The gift of mobility is freeing a family in Kenya—the family of a little boy named Ian.

When Ian was born, he did not cry.

He was admitted to a hospital for two weeks and diagnosed with cerebral palsy, which affects his mobility. After he was discharged, his mother, Lucy, took him home to their village in the rocky hills of Bomet County, Kenya.

Lucy, a single mother of two, has a hearing impairment. Living with a disability herself, Lucy relied on help from her own mother to help care for little Ian.

A map showing Kenya in Africa, with a photo of a little boy named Ian sitting in a chair, wearing colorful clothes.

Ian, now seven years old, had no mobility aid to help him move about. He depended on his mother and his grandmother, and would need to be carried from place to place.

Lucy felt that she was focusing so much of her attention on being Ian's caregiver that her other son was being neglected. She would often feel guilty and overwhelmed, almost to the point of despair.

But ​​​​life changed for their whole family when Ian received a new GEN_2 wheelchair from our local distribution partner, Tenwek Hospital.

Ian’s family and neighbors were overjoyed when he sat in his wheelchair for the first time. His newfound mobility allows Ian to go to school, church, and the playground at the marketplace to socialize with other kids after years of being largely confined to his home.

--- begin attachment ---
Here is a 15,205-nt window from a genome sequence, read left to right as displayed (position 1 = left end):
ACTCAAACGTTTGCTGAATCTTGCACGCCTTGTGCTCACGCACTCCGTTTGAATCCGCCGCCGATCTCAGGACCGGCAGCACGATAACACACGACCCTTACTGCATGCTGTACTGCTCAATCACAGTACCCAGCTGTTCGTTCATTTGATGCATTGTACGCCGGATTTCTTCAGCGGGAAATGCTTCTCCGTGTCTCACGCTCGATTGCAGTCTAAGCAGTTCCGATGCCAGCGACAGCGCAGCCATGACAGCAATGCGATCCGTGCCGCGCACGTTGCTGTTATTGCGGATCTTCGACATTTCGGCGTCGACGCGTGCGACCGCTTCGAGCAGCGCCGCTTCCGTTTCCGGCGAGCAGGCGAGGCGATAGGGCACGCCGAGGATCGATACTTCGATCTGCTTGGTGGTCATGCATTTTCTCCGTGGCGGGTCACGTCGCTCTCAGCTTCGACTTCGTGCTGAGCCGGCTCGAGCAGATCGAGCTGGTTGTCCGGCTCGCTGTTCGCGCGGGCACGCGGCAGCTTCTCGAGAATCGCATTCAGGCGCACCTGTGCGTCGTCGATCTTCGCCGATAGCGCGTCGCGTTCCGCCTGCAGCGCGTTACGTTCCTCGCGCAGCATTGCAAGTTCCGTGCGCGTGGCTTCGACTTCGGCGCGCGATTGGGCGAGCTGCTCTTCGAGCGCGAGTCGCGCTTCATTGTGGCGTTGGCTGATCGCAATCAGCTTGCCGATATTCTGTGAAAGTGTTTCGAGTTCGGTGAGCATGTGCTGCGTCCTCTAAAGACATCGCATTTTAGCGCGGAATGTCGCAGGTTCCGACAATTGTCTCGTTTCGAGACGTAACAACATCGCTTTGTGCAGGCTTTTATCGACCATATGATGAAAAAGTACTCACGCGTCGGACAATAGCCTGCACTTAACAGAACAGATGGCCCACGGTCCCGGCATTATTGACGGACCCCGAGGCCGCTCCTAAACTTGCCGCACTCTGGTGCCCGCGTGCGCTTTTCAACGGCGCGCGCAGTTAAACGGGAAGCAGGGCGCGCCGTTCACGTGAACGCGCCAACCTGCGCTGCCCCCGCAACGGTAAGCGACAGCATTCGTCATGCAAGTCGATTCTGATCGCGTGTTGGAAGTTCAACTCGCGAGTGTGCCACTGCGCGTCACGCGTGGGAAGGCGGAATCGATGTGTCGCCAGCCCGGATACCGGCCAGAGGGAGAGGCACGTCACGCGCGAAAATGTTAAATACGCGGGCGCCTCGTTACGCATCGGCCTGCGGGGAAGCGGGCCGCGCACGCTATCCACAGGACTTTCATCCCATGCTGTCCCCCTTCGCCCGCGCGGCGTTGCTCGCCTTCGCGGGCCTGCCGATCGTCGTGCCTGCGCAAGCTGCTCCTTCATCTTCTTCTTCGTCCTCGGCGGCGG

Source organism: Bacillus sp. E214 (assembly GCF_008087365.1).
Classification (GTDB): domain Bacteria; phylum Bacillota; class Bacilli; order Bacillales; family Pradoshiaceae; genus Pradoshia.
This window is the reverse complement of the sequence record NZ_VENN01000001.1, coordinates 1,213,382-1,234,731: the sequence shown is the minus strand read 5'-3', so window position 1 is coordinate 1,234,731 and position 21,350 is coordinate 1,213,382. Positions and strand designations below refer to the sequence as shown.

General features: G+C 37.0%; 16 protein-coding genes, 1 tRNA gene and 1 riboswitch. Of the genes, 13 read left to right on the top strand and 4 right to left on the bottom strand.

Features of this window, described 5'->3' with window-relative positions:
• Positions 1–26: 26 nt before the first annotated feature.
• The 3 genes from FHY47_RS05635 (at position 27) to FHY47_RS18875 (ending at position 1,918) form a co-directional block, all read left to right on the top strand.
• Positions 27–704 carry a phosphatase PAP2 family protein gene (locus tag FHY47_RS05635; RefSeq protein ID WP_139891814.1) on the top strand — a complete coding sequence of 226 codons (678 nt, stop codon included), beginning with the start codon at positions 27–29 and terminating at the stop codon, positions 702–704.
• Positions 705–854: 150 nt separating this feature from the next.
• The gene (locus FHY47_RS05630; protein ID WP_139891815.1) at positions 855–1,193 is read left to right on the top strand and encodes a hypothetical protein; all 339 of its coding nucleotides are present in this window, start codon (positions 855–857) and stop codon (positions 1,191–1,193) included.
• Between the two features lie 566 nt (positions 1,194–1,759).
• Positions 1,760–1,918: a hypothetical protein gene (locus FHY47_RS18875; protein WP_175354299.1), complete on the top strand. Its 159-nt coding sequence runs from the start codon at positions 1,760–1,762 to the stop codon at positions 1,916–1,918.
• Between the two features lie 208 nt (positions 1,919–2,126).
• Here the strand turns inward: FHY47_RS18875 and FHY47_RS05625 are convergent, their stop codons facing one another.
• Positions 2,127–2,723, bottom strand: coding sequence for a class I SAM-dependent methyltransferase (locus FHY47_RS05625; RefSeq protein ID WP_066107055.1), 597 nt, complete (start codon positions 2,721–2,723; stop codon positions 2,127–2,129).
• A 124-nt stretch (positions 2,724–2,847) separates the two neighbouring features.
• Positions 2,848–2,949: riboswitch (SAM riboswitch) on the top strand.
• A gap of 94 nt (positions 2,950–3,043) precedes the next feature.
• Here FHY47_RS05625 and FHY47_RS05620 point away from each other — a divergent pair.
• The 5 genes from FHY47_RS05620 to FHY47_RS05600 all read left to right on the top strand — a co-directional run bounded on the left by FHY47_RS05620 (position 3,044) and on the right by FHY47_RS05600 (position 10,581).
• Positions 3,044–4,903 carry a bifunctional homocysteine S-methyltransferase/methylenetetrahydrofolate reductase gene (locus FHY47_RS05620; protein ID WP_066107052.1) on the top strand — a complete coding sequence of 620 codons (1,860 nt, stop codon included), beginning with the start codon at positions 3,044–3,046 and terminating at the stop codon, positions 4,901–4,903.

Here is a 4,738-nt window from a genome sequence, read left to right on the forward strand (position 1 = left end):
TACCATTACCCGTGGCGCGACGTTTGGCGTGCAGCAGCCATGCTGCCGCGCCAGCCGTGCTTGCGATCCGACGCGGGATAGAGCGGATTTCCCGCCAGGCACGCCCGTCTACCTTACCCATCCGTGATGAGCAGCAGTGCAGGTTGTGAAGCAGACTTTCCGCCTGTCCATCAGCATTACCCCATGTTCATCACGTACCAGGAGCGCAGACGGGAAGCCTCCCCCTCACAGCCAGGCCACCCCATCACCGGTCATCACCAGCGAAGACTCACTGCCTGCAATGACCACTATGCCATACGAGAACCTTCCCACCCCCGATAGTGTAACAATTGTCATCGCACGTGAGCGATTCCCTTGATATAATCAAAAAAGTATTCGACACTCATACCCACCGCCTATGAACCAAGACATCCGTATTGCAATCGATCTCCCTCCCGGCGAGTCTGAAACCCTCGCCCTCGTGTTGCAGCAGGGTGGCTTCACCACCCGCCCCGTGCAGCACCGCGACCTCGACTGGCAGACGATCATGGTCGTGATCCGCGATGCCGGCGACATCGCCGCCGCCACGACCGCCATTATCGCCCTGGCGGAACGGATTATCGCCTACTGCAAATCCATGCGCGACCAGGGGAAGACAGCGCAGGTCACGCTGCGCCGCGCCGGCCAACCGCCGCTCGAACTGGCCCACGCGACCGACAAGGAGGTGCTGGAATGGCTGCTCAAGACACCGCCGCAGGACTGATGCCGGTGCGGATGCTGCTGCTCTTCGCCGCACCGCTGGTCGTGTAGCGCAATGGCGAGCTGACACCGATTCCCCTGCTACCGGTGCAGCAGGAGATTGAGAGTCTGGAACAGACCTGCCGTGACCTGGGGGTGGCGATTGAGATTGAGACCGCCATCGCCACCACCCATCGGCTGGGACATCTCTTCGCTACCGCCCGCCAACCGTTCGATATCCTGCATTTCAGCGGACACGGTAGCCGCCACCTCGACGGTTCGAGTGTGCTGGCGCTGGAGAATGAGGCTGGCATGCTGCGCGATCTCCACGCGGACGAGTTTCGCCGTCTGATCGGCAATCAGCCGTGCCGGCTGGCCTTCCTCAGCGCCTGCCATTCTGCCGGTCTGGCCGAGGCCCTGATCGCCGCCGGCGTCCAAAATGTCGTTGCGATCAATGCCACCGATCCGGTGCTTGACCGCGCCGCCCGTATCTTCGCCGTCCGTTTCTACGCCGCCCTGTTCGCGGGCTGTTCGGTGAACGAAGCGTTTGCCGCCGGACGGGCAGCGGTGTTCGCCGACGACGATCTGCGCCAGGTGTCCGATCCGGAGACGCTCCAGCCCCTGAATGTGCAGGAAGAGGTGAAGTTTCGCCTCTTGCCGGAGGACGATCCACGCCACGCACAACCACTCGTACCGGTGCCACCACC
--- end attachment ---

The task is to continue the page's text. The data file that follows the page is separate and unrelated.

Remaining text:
A grinning boy named Ian in Kenya, sitting in a wheelchair being pushed by his brother.

Ian with his brother, in front of their house.

The new wheelchair provides freedom not just to Ian, but also to Lucy, who can now focus more of her energy on earning a living and caring for both children.

The entire family has been impacted positively by the gift of mobility.

“I thank the donors for providing this wheelchair through Tenwek Hospital,” said Ian’s grandmother on behalf of the family. “Ian can now go to school and his mother no longer has to carry him. May God bless you.”

With your prayers and support, we have given freedom to nearly 1.4 million people like Ian—along with their families—in 94 countries worldwide.

Yet, there is still more work to be done. According to a recent update, the World Health Organization now estimates that 80 million people around the world will need wheelchairs as health conditions persist and the population ages.

Free Wheelchair Mission continues to strive for a world where everyone who needs a wheelchair has one—a goal that we can only reach with your continued prayers and support.

Would you consider giving someone the gift of mobility today?